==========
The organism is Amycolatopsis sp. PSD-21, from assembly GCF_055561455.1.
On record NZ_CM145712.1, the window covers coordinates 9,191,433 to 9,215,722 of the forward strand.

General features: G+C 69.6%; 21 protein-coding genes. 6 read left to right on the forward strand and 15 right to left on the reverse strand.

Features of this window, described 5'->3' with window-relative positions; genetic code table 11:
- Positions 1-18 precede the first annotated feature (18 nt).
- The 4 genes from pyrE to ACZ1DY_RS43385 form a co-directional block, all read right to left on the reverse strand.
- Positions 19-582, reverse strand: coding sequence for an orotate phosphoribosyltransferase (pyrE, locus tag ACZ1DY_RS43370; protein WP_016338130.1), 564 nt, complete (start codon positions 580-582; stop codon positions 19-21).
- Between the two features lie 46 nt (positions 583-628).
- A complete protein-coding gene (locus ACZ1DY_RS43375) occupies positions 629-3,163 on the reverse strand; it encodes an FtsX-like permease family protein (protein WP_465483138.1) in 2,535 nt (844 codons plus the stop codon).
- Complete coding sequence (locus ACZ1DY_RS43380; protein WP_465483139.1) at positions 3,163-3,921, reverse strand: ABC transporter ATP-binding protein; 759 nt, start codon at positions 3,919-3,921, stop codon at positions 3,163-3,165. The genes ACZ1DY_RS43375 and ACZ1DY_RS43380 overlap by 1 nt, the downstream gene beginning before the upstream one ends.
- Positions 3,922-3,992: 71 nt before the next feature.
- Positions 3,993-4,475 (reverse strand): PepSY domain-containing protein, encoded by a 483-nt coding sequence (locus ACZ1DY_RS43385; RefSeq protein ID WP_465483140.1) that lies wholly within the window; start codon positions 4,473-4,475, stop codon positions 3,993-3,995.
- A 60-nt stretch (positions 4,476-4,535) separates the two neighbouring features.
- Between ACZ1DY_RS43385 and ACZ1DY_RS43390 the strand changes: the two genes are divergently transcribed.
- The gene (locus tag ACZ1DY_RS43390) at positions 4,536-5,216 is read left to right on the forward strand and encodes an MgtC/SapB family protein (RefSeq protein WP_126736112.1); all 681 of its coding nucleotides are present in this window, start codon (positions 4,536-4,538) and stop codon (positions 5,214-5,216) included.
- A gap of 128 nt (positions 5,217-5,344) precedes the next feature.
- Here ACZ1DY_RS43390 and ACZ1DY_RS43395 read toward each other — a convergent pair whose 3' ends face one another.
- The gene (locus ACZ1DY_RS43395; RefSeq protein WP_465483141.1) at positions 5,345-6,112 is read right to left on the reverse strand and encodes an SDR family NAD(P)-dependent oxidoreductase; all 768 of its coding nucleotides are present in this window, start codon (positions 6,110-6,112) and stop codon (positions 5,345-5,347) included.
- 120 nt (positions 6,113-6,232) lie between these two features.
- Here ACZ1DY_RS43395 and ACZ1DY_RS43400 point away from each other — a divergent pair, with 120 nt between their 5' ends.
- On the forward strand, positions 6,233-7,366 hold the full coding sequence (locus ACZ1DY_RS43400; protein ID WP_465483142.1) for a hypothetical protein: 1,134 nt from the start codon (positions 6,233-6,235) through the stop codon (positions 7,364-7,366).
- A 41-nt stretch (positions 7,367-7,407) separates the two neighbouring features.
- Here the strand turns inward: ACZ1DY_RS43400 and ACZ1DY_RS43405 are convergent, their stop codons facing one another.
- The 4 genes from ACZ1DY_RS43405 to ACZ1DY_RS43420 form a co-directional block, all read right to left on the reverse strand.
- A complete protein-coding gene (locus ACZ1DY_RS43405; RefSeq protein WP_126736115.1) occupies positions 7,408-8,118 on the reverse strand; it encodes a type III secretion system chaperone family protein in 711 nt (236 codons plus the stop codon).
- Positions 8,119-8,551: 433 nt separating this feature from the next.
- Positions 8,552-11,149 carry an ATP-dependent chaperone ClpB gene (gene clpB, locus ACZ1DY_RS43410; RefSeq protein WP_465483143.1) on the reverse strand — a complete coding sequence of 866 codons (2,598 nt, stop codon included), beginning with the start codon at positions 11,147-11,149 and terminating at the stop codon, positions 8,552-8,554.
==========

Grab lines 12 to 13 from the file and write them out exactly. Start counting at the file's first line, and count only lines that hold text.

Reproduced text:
- Positions 3,993-4,475 (reverse strand): PepSY domain-containing protein, encoded by a 483-nt coding sequence (locus ACZ1DY_RS43385; RefSeq protein ID WP_465483140.1) that lies wholly within the window; start codon positions 4,473-4,475, stop codon positions 3,993-3,995.
- A 60-nt stretch (positions 4,476-4,535) separates the two neighbouring features.